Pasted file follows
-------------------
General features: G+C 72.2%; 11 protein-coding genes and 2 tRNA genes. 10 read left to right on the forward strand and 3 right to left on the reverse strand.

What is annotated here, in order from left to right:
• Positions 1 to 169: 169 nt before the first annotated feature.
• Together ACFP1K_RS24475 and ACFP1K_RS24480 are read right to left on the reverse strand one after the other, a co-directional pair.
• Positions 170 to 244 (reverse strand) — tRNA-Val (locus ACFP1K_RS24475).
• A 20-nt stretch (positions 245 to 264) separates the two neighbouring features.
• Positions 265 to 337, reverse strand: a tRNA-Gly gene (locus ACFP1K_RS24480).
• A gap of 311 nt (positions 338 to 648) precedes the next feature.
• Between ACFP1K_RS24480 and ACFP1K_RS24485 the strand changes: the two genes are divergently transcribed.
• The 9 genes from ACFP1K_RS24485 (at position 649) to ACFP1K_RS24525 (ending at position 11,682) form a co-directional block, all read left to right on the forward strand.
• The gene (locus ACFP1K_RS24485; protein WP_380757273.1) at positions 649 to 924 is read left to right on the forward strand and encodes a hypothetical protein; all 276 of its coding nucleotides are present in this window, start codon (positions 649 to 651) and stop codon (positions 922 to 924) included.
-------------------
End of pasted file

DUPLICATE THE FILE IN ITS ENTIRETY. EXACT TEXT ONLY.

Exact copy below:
General features: G+C 72.2%; 11 protein-coding genes and 2 tRNA genes. 10 read left to right on the forward strand and 3 right to left on the reverse strand.

What is annotated here, in order from left to right:
• Positions 1 to 169: 169 nt before the first annotated feature.
• Together ACFP1K_RS24475 and ACFP1K_RS24480 are read right to left on the reverse strand one after the other, a co-directional pair.
• Positions 170 to 244 (reverse strand) — tRNA-Val (locus ACFP1K_RS24475).
• A 20-nt stretch (positions 245 to 264) separates the two neighbouring features.
• Positions 265 to 337, reverse strand: a tRNA-Gly gene (locus ACFP1K_RS24480).
• A gap of 311 nt (positions 338 to 648) precedes the next feature.
• Between ACFP1K_RS24480 and ACFP1K_RS24485 the strand changes: the two genes are divergently transcribed.
• The 9 genes from ACFP1K_RS24485 (at position 649) to ACFP1K_RS24525 (ending at position 11,682) form a co-directional block, all read left to right on the forward strand.
• The gene (locus ACFP1K_RS24485; protein WP_380757273.1) at positions 649 to 924 is read left to right on the forward strand and encodes a hypothetical protein; all 276 of its coding nucleotides are present in this window, start codon (positions 649 to 651) and stop codon (positions 922 to 924) included.